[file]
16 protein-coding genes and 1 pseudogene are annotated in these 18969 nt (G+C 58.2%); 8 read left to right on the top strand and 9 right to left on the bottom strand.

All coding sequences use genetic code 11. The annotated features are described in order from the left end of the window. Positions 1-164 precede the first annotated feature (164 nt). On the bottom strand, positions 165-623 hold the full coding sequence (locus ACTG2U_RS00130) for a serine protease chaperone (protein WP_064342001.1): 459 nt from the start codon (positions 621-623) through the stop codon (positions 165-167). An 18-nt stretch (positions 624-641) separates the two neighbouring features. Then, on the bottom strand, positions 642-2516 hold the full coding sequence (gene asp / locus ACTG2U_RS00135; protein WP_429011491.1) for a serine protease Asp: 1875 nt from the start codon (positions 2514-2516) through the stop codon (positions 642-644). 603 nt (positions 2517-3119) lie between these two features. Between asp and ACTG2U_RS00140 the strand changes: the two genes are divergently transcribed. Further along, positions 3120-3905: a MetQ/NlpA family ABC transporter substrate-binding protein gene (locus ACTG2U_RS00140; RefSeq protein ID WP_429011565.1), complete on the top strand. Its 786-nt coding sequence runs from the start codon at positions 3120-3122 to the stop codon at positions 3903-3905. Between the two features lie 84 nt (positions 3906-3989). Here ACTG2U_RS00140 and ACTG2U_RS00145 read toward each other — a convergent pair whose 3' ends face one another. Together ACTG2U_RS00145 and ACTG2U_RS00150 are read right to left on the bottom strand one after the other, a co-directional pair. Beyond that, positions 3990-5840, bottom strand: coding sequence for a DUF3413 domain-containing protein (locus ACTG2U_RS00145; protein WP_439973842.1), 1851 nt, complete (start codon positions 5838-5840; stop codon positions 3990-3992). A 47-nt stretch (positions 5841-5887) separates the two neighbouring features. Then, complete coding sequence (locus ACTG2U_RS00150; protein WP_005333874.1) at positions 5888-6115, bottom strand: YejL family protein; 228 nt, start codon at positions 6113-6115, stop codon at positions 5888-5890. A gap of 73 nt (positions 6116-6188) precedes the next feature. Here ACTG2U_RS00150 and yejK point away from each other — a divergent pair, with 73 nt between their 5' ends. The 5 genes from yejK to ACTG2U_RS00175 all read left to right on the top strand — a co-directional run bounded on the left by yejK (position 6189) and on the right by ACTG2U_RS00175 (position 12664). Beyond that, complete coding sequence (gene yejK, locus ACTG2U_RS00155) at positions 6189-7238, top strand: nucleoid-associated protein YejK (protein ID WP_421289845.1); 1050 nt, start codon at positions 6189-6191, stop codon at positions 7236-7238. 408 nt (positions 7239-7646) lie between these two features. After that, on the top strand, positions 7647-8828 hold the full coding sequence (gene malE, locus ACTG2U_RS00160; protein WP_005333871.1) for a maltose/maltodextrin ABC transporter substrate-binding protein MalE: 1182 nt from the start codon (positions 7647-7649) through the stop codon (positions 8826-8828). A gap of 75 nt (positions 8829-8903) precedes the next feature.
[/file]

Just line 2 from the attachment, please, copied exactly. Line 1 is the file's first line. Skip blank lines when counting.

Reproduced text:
All coding sequences use genetic code 11. The annotated features are described in order from the left end of the window. Positions 1-164 precede the first annotated feature (164 nt). On the bottom strand, positions 165-623 hold the full coding sequence (locus ACTG2U_RS00130) for a serine protease chaperone (protein WP_064342001.1): 459 nt from the start codon (positions 621-623) through the stop codon (positions 165-167). An 18-nt stretch (positions 624-641) separates the two neighbouring features. Then, on the bottom strand, positions 642-2516 hold the full coding sequence (gene asp / locus ACTG2U_RS00135; protein WP_429011491.1) for a serine protease Asp: 1875 nt from the start codon (positions 2514-2516) through the stop codon (positions 642-644). 603 nt (positions 2517-3119) lie between these two features. Between asp and ACTG2U_RS00140 the strand changes: the two genes are divergently transcribed. Further along, positions 3120-3905: a MetQ/NlpA family ABC transporter substrate-binding protein gene (locus ACTG2U_RS00140; RefSeq protein ID WP_429011565.1), complete on the top strand. Its 786-nt coding sequence runs from the start codon at positions 3120-3122 to the stop codon at positions 3903-3905. Between the two features lie 84 nt (positions 3906-3989). Here ACTG2U_RS00140 and ACTG2U_RS00145 read toward each other — a convergent pair whose 3' ends face one another. Together ACTG2U_RS00145 and ACTG2U_RS00150 are read right to left on the bottom strand one after the other, a co-directional pair. Beyond that, positions 3990-5840, bottom strand: coding sequence for a DUF3413 domain-containing protein (locus ACTG2U_RS00145; protein WP_439973842.1), 1851 nt, complete (start codon positions 5838-5840; stop codon positions 3990-3992). A 47-nt stretch (positions 5841-5887) separates the two neighbouring features. Then, complete coding sequence (locus ACTG2U_RS00150; protein WP_005333874.1) at positions 5888-6115, bottom strand: YejL family protein; 228 nt, start codon at positions 6113-6115, stop codon at positions 5888-5890. A gap of 73 nt (positions 6116-6188) precedes the next feature. Here ACTG2U_RS00150 and yejK point away from each other — a divergent pair, with 73 nt between their 5' ends. The 5 genes from yejK to ACTG2U_RS00175 all read left to right on the top strand — a co-directional run bounded on the left by yejK (position 6189) and on the right by ACTG2U_RS00175 (position 12664). Beyond that, complete coding sequence (gene yejK, locus ACTG2U_RS00155) at positions 6189-7238, top strand: nucleoid-associated protein YejK (protein ID WP_421289845.1); 1050 nt, start codon at positions 6189-6191, stop codon at positions 7236-7238. 408 nt (positions 7239-7646) lie between these two features. After that, on the top strand, positions 7647-8828 hold the full coding sequence (gene malE, locus ACTG2U_RS00160; protein WP_005333871.1) for a maltose/maltodextrin ABC transporter substrate-binding protein MalE: 1182 nt from the start codon (positions 7647-7649) through the stop codon (positions 8826-8828). A gap of 75 nt (positions 8829-8903) precedes the next feature.